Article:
Introduction

A contribution of Jainism to Indian philosophy which seems most stimulating, inspiring, debated and controversial, one which provoked the most opposition from other systems of India, is beyond doubt the doctrine of multiplexity of reality (anekantavada). Indisputably it is also the most interesting Jaina contribution to Indian philosophy. The doctrine involved both a very particular realist' ontology as well as a corresponding epistemology that was structured in such a way as to most aptly handle certain ontological presuppositions.

The Jaina ontology entailed by the doctrine of multiplexity of reality (anekantavada) viewed the world structure as consisting of four interrelated aspects: substance (dravya), quality (guna), mode (paryaya) and ineffable, transient occurrence (vivarta, vartana, often overlooked in both Jaina expositions of the theory and in analyses carried out by modem researchers). However, the point to emphasise is that things, especially when conceived as substances, were believed to preserve their identity and in this aspect they were immutable and permanent. At the same time, however, when conceived as modes, they appeared to change and transform continuously. This seemed to have led to contradictions in ontology. Besides, in order to explain the process of change, Jaina ontology also distinguished three modes of existence that actually co-existed: origination (utpada, udaya), continued existence (sthiti, dhrauvya) and cessation, or disintegration (bhanga, vyaya, apavarga). These four closely corresponded to the Buddhist Sarvastivada's and Abhidhama's four (or three) conditioned factors, known as 'markers' (samskrtalaksana) - origination (utpada), continuity (sthiti), deterioration (jara, vyaya) and extinction (bhanga, nirodha) - or second-order elementary constituents of reality (dharma) that were believed to attach themselves to every other first-order elementary constituent of reality 'marked' (laksya) by them and thereby determined in its momentary existence (ksanika).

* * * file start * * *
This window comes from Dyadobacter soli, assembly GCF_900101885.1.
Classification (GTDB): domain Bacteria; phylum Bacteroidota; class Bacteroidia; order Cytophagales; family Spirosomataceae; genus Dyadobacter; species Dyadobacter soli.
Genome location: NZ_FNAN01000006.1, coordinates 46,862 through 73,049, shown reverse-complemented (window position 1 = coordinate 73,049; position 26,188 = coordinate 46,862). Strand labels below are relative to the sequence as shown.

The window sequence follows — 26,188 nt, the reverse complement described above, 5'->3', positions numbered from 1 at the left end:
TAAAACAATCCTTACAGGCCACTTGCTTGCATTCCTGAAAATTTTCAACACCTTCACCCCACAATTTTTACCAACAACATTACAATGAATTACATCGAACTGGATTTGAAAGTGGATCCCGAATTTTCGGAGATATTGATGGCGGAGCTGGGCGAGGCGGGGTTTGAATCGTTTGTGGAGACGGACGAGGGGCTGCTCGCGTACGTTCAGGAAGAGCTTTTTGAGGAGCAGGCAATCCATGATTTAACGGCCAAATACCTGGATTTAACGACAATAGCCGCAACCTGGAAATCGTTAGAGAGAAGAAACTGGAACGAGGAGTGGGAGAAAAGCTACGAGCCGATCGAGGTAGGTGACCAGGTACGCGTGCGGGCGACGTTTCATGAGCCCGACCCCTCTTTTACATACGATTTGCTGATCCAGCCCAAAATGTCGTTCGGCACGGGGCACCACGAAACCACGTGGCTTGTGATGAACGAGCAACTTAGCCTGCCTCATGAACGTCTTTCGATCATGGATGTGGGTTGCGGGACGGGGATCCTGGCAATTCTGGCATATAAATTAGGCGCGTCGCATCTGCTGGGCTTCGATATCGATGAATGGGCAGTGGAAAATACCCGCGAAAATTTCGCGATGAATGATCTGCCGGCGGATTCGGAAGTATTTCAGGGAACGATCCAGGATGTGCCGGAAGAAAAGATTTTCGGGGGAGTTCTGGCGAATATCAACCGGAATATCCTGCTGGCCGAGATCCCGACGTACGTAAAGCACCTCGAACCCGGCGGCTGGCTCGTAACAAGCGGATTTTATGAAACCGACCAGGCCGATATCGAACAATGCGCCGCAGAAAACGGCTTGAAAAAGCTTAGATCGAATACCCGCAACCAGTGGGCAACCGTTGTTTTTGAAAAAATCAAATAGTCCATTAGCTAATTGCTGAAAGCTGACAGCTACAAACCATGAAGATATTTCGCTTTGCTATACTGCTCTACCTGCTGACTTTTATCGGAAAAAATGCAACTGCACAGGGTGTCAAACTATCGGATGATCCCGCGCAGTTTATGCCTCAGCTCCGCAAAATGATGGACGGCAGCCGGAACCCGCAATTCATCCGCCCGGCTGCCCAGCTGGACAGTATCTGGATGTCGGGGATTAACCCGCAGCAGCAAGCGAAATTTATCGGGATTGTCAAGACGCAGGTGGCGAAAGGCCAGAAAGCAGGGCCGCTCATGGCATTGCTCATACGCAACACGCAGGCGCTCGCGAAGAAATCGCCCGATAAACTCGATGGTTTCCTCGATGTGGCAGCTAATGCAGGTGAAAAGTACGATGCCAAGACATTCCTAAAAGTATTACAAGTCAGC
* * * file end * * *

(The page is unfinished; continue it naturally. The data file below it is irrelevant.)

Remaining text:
The emphasis (which gradually became more pronounced after the second and third centuries CE) of Jaina ontology on both permanence and imperishability of substances, worked out against the Buddhist theories of momentariness (Ksanikavada) and insubstantiality (nairatmya, nihsvabhavata), as well as constant mutability and change of substances in form and occurrence, developed in contrast to the theory of the immutable substance of the Vaisesika, seemed to lead to a contradiction: how to reconcile the idea of a permanent substance with its incessant mutability? Both the dual nature of things and a solution of the paradox was expressed by Umasvamin (c. 350-400) in Tattvarthasutra 5.29-31: